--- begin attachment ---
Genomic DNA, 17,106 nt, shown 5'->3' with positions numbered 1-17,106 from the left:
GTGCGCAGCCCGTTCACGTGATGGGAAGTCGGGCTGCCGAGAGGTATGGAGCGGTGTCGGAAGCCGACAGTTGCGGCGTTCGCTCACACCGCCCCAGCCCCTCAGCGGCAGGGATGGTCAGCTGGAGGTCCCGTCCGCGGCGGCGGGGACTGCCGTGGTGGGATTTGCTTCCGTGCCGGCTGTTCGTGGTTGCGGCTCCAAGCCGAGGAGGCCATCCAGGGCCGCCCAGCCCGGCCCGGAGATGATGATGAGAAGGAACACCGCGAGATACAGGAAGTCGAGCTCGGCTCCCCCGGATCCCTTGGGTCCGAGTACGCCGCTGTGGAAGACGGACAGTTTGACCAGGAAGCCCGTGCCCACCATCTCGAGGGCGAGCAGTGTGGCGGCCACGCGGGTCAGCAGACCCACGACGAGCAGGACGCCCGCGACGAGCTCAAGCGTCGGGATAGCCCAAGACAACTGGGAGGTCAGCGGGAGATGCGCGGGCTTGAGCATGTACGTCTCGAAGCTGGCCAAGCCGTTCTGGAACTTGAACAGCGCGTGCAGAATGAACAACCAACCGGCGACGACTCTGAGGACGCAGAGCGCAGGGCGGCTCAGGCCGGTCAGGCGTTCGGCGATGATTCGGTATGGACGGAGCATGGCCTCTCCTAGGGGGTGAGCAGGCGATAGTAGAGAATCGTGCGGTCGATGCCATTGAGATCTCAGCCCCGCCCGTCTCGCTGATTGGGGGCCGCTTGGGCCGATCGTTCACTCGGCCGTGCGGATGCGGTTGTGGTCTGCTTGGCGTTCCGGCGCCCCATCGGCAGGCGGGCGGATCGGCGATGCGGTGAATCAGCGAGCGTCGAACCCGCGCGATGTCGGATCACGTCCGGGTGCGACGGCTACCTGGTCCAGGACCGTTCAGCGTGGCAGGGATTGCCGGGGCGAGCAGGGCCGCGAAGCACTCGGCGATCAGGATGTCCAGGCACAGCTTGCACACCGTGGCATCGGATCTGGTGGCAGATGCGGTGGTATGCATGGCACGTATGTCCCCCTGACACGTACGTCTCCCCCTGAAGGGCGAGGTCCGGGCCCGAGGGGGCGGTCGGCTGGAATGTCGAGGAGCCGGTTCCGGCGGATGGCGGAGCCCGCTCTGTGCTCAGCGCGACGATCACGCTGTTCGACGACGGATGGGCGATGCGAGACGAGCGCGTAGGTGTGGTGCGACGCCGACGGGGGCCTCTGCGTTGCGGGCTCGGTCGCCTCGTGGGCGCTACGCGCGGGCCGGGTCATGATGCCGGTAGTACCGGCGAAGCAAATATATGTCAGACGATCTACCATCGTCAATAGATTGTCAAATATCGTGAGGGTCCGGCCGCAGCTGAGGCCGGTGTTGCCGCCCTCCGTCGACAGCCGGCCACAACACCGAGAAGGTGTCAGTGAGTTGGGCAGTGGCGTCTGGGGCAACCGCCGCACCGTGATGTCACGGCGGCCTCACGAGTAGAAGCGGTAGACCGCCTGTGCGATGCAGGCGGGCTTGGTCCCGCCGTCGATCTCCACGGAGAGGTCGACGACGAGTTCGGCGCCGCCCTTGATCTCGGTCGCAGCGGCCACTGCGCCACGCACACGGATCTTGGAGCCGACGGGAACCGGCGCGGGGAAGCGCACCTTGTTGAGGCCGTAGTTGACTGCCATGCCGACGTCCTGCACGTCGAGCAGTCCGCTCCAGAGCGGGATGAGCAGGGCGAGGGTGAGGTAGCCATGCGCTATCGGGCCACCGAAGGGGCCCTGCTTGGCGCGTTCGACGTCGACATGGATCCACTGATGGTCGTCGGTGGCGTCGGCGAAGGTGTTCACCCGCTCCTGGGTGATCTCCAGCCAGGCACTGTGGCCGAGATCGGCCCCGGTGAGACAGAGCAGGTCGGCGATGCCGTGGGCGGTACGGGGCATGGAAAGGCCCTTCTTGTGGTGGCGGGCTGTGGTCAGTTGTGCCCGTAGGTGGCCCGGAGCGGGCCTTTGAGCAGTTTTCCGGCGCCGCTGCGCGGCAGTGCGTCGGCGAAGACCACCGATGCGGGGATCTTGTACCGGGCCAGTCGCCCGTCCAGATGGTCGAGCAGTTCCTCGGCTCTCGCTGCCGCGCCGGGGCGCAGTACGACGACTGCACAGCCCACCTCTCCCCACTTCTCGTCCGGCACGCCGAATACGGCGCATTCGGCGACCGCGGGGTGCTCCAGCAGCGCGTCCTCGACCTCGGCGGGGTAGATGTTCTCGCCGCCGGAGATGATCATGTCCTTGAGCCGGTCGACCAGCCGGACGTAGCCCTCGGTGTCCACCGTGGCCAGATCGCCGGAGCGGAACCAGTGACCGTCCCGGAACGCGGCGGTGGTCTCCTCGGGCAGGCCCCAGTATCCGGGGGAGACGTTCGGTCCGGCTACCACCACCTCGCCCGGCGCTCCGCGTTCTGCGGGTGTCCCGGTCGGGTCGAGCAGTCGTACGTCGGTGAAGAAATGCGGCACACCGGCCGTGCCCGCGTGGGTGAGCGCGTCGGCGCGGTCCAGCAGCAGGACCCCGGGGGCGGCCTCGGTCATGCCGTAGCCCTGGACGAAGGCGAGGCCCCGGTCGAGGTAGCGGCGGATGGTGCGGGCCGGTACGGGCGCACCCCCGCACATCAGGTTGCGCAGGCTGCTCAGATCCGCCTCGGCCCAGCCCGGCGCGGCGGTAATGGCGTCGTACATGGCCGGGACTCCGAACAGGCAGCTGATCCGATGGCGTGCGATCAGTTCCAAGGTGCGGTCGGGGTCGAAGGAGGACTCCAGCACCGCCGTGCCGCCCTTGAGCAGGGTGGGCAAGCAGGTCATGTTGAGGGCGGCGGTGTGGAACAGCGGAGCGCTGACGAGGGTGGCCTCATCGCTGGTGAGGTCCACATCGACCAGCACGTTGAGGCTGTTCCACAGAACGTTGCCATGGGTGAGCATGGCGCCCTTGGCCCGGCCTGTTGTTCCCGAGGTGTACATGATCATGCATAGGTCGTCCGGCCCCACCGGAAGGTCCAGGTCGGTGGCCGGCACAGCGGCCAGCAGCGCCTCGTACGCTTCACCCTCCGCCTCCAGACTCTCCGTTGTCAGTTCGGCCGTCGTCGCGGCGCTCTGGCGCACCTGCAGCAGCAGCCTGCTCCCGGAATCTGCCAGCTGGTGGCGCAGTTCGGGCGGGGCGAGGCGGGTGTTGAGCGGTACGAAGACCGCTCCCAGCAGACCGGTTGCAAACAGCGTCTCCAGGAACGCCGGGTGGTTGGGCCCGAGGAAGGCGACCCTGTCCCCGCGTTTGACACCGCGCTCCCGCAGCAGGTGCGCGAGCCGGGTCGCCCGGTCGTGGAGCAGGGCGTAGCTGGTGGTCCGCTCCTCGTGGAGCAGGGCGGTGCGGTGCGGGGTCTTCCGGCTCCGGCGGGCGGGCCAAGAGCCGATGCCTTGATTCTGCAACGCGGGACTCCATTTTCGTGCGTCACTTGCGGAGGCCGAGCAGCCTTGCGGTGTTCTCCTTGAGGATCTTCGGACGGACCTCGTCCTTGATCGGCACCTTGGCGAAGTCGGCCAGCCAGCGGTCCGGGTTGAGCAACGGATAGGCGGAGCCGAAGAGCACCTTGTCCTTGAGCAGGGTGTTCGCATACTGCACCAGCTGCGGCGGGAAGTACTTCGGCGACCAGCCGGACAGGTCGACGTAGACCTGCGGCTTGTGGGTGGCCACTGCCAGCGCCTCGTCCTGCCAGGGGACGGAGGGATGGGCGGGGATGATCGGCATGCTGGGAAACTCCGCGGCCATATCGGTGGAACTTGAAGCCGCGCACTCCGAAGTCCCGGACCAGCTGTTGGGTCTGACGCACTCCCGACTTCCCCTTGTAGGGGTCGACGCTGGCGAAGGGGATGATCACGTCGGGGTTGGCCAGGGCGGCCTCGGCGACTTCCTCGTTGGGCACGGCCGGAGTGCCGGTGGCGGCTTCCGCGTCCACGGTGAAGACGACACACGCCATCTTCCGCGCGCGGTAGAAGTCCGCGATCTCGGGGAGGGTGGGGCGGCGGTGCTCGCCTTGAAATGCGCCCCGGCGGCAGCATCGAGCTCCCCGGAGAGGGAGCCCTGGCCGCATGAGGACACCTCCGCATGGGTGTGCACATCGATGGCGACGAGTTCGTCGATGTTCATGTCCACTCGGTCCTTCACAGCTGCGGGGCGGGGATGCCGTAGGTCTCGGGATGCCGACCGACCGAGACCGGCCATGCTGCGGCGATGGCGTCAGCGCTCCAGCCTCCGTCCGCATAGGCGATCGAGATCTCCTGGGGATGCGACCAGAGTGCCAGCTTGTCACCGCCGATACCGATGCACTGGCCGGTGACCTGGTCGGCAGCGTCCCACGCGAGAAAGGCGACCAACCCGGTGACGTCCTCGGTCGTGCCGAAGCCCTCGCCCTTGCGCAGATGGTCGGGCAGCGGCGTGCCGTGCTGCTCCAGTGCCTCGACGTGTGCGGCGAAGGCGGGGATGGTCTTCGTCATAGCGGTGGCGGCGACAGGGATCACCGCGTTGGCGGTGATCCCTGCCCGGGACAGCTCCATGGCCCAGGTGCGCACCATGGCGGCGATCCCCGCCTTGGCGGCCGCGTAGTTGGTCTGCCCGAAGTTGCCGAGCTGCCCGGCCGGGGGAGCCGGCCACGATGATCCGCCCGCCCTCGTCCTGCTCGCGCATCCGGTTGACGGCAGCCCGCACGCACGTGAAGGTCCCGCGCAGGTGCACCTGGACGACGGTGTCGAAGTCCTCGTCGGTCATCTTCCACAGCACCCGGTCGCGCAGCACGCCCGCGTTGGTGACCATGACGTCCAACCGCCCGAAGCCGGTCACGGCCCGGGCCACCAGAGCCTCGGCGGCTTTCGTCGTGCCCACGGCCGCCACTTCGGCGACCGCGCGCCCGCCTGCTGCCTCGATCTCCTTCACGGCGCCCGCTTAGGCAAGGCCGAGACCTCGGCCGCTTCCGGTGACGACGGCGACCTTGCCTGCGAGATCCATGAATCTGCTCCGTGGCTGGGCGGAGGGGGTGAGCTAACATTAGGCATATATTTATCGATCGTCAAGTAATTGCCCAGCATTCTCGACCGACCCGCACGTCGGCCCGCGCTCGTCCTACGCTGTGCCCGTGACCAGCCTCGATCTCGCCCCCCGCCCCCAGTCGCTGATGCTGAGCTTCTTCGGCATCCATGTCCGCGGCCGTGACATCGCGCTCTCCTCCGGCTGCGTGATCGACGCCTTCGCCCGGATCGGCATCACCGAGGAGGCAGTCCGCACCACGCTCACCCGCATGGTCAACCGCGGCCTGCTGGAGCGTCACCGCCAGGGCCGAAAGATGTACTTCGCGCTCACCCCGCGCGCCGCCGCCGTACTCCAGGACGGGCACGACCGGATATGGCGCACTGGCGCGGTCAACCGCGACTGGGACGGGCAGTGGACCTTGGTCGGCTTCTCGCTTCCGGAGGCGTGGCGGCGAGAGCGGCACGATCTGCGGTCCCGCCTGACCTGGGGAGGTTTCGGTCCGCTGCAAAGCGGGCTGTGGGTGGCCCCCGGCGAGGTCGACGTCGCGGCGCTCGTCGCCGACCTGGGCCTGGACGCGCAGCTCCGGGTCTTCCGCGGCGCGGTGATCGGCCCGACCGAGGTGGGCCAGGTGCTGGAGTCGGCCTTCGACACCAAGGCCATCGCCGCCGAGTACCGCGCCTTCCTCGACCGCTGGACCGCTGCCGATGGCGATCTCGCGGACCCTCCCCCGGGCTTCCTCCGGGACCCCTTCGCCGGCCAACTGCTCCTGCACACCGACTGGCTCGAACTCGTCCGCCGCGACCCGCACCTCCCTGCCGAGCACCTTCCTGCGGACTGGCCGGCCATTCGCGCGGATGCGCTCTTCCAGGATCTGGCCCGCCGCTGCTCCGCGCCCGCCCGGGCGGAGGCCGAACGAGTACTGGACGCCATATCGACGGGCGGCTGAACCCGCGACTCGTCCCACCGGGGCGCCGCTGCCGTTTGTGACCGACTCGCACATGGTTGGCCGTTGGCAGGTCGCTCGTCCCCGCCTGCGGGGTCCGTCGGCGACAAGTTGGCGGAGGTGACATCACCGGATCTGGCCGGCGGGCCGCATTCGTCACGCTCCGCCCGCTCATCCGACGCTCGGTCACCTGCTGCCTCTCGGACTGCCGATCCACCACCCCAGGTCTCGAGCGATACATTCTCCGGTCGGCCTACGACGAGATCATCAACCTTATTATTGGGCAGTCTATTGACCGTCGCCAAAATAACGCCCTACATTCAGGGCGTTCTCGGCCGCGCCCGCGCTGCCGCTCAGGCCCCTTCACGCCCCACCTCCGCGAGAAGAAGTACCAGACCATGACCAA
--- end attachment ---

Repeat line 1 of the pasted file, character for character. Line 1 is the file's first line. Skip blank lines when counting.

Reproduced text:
Genomic DNA, 17,106 nt, shown 5'->3' with positions numbered 1-17,106 from the left: